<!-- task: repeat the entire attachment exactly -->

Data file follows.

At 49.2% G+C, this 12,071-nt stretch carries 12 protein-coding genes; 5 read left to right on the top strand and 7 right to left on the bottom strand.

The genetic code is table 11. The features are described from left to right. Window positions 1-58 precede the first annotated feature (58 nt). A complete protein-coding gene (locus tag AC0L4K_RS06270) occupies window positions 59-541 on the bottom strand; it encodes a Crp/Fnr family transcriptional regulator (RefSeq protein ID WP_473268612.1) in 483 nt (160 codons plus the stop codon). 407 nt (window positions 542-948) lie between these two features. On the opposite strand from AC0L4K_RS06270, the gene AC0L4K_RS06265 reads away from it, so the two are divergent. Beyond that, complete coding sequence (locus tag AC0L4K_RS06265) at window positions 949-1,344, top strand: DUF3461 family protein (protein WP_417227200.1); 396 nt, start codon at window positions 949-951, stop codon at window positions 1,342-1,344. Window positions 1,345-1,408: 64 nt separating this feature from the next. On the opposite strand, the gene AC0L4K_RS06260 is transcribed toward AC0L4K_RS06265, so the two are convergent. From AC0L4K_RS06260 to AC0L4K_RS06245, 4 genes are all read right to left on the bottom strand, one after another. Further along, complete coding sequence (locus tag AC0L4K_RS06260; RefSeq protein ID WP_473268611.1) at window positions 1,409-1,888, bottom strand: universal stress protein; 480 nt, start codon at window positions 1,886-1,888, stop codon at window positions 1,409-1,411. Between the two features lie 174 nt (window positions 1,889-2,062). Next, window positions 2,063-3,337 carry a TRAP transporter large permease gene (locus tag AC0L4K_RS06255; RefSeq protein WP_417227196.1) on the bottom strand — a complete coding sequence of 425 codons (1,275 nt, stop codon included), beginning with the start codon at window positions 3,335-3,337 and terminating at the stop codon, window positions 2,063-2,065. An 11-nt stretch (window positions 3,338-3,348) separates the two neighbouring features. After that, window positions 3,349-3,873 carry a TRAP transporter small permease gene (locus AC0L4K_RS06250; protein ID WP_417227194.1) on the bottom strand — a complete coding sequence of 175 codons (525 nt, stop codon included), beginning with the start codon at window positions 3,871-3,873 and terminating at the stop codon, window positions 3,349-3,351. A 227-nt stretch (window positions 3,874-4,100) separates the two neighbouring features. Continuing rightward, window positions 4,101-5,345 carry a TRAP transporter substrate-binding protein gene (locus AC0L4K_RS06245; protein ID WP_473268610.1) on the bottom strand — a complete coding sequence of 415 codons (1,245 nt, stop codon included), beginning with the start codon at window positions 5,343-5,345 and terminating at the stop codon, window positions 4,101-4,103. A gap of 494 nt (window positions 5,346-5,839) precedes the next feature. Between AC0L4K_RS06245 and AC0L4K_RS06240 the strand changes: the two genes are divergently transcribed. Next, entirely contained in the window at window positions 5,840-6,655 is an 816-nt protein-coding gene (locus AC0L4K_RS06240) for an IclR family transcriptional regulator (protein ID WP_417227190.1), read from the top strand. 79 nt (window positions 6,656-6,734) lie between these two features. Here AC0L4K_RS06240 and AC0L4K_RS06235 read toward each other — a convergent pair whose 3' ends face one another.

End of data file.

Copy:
At 49.2% G+C, this 12,071-nt stretch carries 12 protein-coding genes; 5 read left to right on the top strand and 7 right to left on the bottom strand.

The genetic code is table 11. The features are described from left to right. Window positions 1-58 precede the first annotated feature (58 nt). A complete protein-coding gene (locus tag AC0L4K_RS06270) occupies window positions 59-541 on the bottom strand; it encodes a Crp/Fnr family transcriptional regulator (RefSeq protein ID WP_473268612.1) in 483 nt (160 codons plus the stop codon). 407 nt (window positions 542-948) lie between these two features. On the opposite strand from AC0L4K_RS06270, the gene AC0L4K_RS06265 reads away from it, so the two are divergent. Beyond that, complete coding sequence (locus tag AC0L4K_RS06265) at window positions 949-1,344, top strand: DUF3461 family protein (protein WP_417227200.1); 396 nt, start codon at window positions 949-951, stop codon at window positions 1,342-1,344. Window positions 1,345-1,408: 64 nt separating this feature from the next. On the opposite strand, the gene AC0L4K_RS06260 is transcribed toward AC0L4K_RS06265, so the two are convergent. From AC0L4K_RS06260 to AC0L4K_RS06245, 4 genes are all read right to left on the bottom strand, one after another. Further along, complete coding sequence (locus tag AC0L4K_RS06260; RefSeq protein ID WP_473268611.1) at window positions 1,409-1,888, bottom strand: universal stress protein; 480 nt, start codon at window positions 1,886-1,888, stop codon at window positions 1,409-1,411. Between the two features lie 174 nt (window positions 1,889-2,062). Next, window positions 2,063-3,337 carry a TRAP transporter large permease gene (locus tag AC0L4K_RS06255; RefSeq protein WP_417227196.1) on the bottom strand — a complete coding sequence of 425 codons (1,275 nt, stop codon included), beginning with the start codon at window positions 3,335-3,337 and terminating at the stop codon, window positions 2,063-2,065. An 11-nt stretch (window positions 3,338-3,348) separates the two neighbouring features. After that, window positions 3,349-3,873 carry a TRAP transporter small permease gene (locus AC0L4K_RS06250; protein ID WP_417227194.1) on the bottom strand — a complete coding sequence of 175 codons (525 nt, stop codon included), beginning with the start codon at window positions 3,871-3,873 and terminating at the stop codon, window positions 3,349-3,351. A 227-nt stretch (window positions 3,874-4,100) separates the two neighbouring features. Continuing rightward, window positions 4,101-5,345 carry a TRAP transporter substrate-binding protein gene (locus AC0L4K_RS06245; protein ID WP_473268610.1) on the bottom strand — a complete coding sequence of 415 codons (1,245 nt, stop codon included), beginning with the start codon at window positions 5,343-5,345 and terminating at the stop codon, window positions 4,101-4,103. A gap of 494 nt (window positions 5,346-5,839) precedes the next feature. Between AC0L4K_RS06245 and AC0L4K_RS06240 the strand changes: the two genes are divergently transcribed. Next, entirely contained in the window at window positions 5,840-6,655 is an 816-nt protein-coding gene (locus AC0L4K_RS06240) for an IclR family transcriptional regulator (protein ID WP_417227190.1), read from the top strand. 79 nt (window positions 6,656-6,734) lie between these two features. Here AC0L4K_RS06240 and AC0L4K_RS06235 read toward each other — a convergent pair whose 3' ends face one another.